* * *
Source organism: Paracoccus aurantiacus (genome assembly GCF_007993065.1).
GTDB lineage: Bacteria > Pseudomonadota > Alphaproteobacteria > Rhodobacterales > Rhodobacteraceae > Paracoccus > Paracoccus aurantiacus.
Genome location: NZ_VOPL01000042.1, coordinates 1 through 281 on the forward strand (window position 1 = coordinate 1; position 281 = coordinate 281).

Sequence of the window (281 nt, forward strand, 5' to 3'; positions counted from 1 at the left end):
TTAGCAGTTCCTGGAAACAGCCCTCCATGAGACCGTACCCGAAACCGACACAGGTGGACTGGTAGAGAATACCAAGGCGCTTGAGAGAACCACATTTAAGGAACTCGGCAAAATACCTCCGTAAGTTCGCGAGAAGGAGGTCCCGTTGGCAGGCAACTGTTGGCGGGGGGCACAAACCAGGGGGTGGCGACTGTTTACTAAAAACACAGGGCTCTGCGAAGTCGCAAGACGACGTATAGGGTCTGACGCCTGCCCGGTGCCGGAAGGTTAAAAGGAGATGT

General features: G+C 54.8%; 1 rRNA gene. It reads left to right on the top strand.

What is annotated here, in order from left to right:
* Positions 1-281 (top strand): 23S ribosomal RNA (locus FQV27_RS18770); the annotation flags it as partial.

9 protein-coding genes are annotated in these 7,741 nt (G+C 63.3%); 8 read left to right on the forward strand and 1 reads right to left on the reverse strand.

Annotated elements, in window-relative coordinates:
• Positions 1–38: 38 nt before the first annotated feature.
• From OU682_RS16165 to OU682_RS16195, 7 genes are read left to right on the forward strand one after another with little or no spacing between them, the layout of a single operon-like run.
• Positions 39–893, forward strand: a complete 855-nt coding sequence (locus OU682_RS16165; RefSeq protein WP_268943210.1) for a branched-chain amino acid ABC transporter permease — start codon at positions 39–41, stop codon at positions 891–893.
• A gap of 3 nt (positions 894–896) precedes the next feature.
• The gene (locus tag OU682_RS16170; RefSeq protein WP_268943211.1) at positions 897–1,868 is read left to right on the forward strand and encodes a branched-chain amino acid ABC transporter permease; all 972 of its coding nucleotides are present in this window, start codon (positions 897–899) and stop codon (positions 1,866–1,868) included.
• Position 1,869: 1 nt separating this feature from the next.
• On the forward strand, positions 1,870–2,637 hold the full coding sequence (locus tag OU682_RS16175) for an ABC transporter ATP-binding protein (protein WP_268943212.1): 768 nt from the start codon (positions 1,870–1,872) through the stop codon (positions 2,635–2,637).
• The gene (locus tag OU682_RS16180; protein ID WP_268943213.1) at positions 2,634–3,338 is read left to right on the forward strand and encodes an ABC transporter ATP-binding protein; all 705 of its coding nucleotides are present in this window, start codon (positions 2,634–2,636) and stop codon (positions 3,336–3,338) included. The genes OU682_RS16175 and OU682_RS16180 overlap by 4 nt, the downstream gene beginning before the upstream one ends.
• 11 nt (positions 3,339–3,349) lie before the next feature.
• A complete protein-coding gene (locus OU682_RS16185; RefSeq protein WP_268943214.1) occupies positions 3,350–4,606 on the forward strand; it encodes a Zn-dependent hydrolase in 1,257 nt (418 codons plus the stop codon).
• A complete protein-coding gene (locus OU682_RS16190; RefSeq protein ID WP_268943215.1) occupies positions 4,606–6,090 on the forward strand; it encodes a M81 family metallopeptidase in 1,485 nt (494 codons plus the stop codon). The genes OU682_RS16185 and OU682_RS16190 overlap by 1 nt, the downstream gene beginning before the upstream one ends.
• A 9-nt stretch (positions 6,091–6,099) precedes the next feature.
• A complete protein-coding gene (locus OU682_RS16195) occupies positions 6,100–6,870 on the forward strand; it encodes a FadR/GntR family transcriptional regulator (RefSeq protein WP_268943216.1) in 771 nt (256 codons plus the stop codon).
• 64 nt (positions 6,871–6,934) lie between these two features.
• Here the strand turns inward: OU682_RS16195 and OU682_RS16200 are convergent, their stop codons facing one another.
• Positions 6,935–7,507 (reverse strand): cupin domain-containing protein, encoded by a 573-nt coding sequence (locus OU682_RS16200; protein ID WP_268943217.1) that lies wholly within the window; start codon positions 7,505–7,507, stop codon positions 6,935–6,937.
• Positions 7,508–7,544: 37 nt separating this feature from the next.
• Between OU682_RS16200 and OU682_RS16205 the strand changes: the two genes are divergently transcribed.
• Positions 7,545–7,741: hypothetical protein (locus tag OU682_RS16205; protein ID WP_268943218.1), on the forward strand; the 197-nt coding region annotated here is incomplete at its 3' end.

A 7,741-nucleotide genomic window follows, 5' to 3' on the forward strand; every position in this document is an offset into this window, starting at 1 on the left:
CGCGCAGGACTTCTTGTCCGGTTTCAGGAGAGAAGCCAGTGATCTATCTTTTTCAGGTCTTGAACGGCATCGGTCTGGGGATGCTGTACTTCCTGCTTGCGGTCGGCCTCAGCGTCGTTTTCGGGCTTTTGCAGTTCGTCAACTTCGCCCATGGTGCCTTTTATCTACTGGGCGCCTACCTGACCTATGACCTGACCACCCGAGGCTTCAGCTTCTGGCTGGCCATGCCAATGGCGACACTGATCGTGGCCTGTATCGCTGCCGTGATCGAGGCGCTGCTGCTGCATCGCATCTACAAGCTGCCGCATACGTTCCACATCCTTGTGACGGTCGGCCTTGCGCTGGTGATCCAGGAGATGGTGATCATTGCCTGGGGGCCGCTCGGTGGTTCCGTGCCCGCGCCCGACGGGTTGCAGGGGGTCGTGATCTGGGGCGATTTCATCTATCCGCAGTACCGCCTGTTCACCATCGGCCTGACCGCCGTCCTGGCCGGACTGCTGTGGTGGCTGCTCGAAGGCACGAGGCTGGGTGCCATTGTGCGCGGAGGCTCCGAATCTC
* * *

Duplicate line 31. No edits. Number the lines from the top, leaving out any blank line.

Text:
CGCGCAGGACTTCTTGTCCGGTTTCAGGAGAGAAGCCAGTGATCTATCTTTTTCAGGTCTTGAACGGCATCGGTCTGGGGATGCTGTACTTCCTGCTTGCGGTCGGCCTCAGCGTCGTTTTCGGGCTTTTGCAGTTCGTCAACTTCGCCCATGGTGCCTTTTATCTACTGGGCGCCTACCTGACCTATGACCTGACCACCCGAGGCTTCAGCTTCTGGCTGGCCATGCCAATGGCGACACTGATCGTGGCCTGTATCGCTGCCGTGATCGAGGCGCTGCTGCTGCATCGCATCTACAAGCTGCCGCATACGTTCCACATCCTTGTGACGGTCGGCCTTGCGCTGGTGATCCAGGAGATGGTGATCATTGCCTGGGGGCCGCTCGGTGGTTCCGTGCCCGCGCCCGACGGGTTGCAGGGGGTCGTGATCTGGGGCGATTTCATCTATCCGCAGTACCGCCTGTTCACCATCGGCCTGACCGCCGTCCTGGCCGGACTGCTGTGGTGGCTGCTCGAAGGCACGAGGCTGGGTGCCATTGTGCGCGGAGGCTCCGAATCTC